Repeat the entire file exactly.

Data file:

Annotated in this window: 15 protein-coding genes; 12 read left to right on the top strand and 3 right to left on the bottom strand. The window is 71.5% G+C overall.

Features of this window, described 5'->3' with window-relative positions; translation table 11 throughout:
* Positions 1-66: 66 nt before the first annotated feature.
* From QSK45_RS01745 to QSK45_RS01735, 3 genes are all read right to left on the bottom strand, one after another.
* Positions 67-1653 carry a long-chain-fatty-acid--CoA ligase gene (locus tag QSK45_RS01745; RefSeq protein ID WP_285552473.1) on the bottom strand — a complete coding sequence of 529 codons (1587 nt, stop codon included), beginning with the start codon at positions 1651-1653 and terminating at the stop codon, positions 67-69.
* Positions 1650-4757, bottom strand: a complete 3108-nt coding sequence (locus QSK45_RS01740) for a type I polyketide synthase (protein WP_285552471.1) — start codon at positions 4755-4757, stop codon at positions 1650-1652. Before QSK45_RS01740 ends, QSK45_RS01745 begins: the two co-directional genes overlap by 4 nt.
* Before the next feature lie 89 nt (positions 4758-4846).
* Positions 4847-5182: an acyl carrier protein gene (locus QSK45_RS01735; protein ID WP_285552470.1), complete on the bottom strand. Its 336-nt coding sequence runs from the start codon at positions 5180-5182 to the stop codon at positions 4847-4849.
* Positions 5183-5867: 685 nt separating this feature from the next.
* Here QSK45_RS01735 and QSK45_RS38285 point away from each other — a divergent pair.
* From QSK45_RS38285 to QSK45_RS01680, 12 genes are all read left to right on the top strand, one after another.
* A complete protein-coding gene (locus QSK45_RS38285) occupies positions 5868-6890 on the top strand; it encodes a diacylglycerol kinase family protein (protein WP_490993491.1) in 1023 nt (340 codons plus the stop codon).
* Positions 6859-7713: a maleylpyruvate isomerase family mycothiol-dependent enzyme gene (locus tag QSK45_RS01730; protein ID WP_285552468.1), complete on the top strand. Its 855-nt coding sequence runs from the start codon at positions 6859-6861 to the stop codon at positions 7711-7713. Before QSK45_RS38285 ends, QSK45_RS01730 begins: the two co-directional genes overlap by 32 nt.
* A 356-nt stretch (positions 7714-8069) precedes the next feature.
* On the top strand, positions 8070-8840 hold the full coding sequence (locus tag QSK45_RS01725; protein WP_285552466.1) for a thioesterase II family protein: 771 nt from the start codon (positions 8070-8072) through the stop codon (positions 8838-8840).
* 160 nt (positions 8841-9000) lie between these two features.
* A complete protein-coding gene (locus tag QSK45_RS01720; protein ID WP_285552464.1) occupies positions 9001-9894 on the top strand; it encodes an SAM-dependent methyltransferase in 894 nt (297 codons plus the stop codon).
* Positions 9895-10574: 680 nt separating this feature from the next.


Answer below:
Annotated in this window: 15 protein-coding genes; 12 read left to right on the top strand and 3 right to left on the bottom strand. The window is 71.5% G+C overall.

Features of this window, described 5'->3' with window-relative positions; translation table 11 throughout:
* Positions 1-66: 66 nt before the first annotated feature.
* From QSK45_RS01745 to QSK45_RS01735, 3 genes are all read right to left on the bottom strand, one after another.
* Positions 67-1653 carry a long-chain-fatty-acid--CoA ligase gene (locus tag QSK45_RS01745; RefSeq protein ID WP_285552473.1) on the bottom strand — a complete coding sequence of 529 codons (1587 nt, stop codon included), beginning with the start codon at positions 1651-1653 and terminating at the stop codon, positions 67-69.
* Positions 1650-4757, bottom strand: a complete 3108-nt coding sequence (locus QSK45_RS01740) for a type I polyketide synthase (protein WP_285552471.1) — start codon at positions 4755-4757, stop codon at positions 1650-1652. Before QSK45_RS01740 ends, QSK45_RS01745 begins: the two co-directional genes overlap by 4 nt.
* Before the next feature lie 89 nt (positions 4758-4846).
* Positions 4847-5182: an acyl carrier protein gene (locus QSK45_RS01735; protein ID WP_285552470.1), complete on the bottom strand. Its 336-nt coding sequence runs from the start codon at positions 5180-5182 to the stop codon at positions 4847-4849.
* Positions 5183-5867: 685 nt separating this feature from the next.
* Here QSK45_RS01735 and QSK45_RS38285 point away from each other — a divergent pair.
* From QSK45_RS38285 to QSK45_RS01680, 12 genes are all read left to right on the top strand, one after another.
* A complete protein-coding gene (locus QSK45_RS38285) occupies positions 5868-6890 on the top strand; it encodes a diacylglycerol kinase family protein (protein WP_490993491.1) in 1023 nt (340 codons plus the stop codon).
* Positions 6859-7713: a maleylpyruvate isomerase family mycothiol-dependent enzyme gene (locus tag QSK45_RS01730; protein ID WP_285552468.1), complete on the top strand. Its 855-nt coding sequence runs from the start codon at positions 6859-6861 to the stop codon at positions 7711-7713. Before QSK45_RS38285 ends, QSK45_RS01730 begins: the two co-directional genes overlap by 32 nt.
* A 356-nt stretch (positions 7714-8069) precedes the next feature.
* On the top strand, positions 8070-8840 hold the full coding sequence (locus tag QSK45_RS01725; protein WP_285552466.1) for a thioesterase II family protein: 771 nt from the start codon (positions 8070-8072) through the stop codon (positions 8838-8840).
* 160 nt (positions 8841-9000) lie between these two features.
* A complete protein-coding gene (locus tag QSK45_RS01720; protein ID WP_285552464.1) occupies positions 9001-9894 on the top strand; it encodes an SAM-dependent methyltransferase in 894 nt (297 codons plus the stop codon).
* Positions 9895-10574: 680 nt separating this feature from the next.